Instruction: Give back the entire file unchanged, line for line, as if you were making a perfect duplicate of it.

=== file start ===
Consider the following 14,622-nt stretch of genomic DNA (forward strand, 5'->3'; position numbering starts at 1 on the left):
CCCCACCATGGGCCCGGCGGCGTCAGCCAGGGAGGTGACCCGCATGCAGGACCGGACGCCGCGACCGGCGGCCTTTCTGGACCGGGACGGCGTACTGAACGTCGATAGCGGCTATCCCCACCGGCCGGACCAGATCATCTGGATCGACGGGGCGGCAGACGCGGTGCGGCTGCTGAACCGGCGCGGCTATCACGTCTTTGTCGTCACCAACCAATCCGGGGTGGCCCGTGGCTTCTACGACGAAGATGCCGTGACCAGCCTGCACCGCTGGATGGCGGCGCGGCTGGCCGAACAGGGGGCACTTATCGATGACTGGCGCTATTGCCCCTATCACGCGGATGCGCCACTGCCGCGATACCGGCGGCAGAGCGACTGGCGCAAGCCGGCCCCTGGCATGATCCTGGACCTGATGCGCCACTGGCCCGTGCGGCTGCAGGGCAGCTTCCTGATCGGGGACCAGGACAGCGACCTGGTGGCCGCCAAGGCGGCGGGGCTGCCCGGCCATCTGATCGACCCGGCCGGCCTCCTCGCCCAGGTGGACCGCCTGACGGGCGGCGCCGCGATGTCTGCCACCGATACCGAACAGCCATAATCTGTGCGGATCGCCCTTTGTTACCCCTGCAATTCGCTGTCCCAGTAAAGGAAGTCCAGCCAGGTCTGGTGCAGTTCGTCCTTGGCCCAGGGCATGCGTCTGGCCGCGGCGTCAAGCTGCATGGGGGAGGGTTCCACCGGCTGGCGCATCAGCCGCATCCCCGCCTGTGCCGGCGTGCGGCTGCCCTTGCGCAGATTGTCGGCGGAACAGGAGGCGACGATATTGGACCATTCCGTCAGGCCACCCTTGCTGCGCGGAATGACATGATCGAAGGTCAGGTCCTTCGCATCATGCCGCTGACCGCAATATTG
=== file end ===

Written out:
Consider the following 14,622-nt stretch of genomic DNA (forward strand, 5'->3'; position numbering starts at 1 on the left):
CCCCACCATGGGCCCGGCGGCGTCAGCCAGGGAGGTGACCCGCATGCAGGACCGGACGCCGCGACCGGCGGCCTTTCTGGACCGGGACGGCGTACTGAACGTCGATAGCGGCTATCCCCACCGGCCGGACCAGATCATCTGGATCGACGGGGCGGCAGACGCGGTGCGGCTGCTGAACCGGCGCGGCTATCACGTCTTTGTCGTCACCAACCAATCCGGGGTGGCCCGTGGCTTCTACGACGAAGATGCCGTGACCAGCCTGCACCGCTGGATGGCGGCGCGGCTGGCCGAACAGGGGGCACTTATCGATGACTGGCGCTATTGCCCCTATCACGCGGATGCGCCACTGCCGCGATACCGGCGGCAGAGCGACTGGCGCAAGCCGGCCCCTGGCATGATCCTGGACCTGATGCGCCACTGGCCCGTGCGGCTGCAGGGCAGCTTCCTGATCGGGGACCAGGACAGCGACCTGGTGGCCGCCAAGGCGGCGGGGCTGCCCGGCCATCTGATCGACCCGGCCGGCCTCCTCGCCCAGGTGGACCGCCTGACGGGCGGCGCCGCGATGTCTGCCACCGATACCGAACAGCCATAATCTGTGCGGATCGCCCTTTGTTACCCCTGCAATTCGCTGTCCCAGTAAAGGAAGTCCAGCCAGGTCTGGTGCAGTTCGTCCTTGGCCCAGGGCATGCGTCTGGCCGCGGCGTCAAGCTGCATGGGGGAGGGTTCCACCGGCTGGCGCATCAGCCGCATCCCCGCCTGTGCCGGCGTGCGGCTGCCCTTGCGCAGATTGTCGGCGGAACAGGAGGCGACGATATTGGACCATTCCGTCAGGCCACCCTTGCTGCGCGGAATGACATGATCGAAGGTCAGGTCCTTCGCATCATGCCGCTGACCGCAATATTG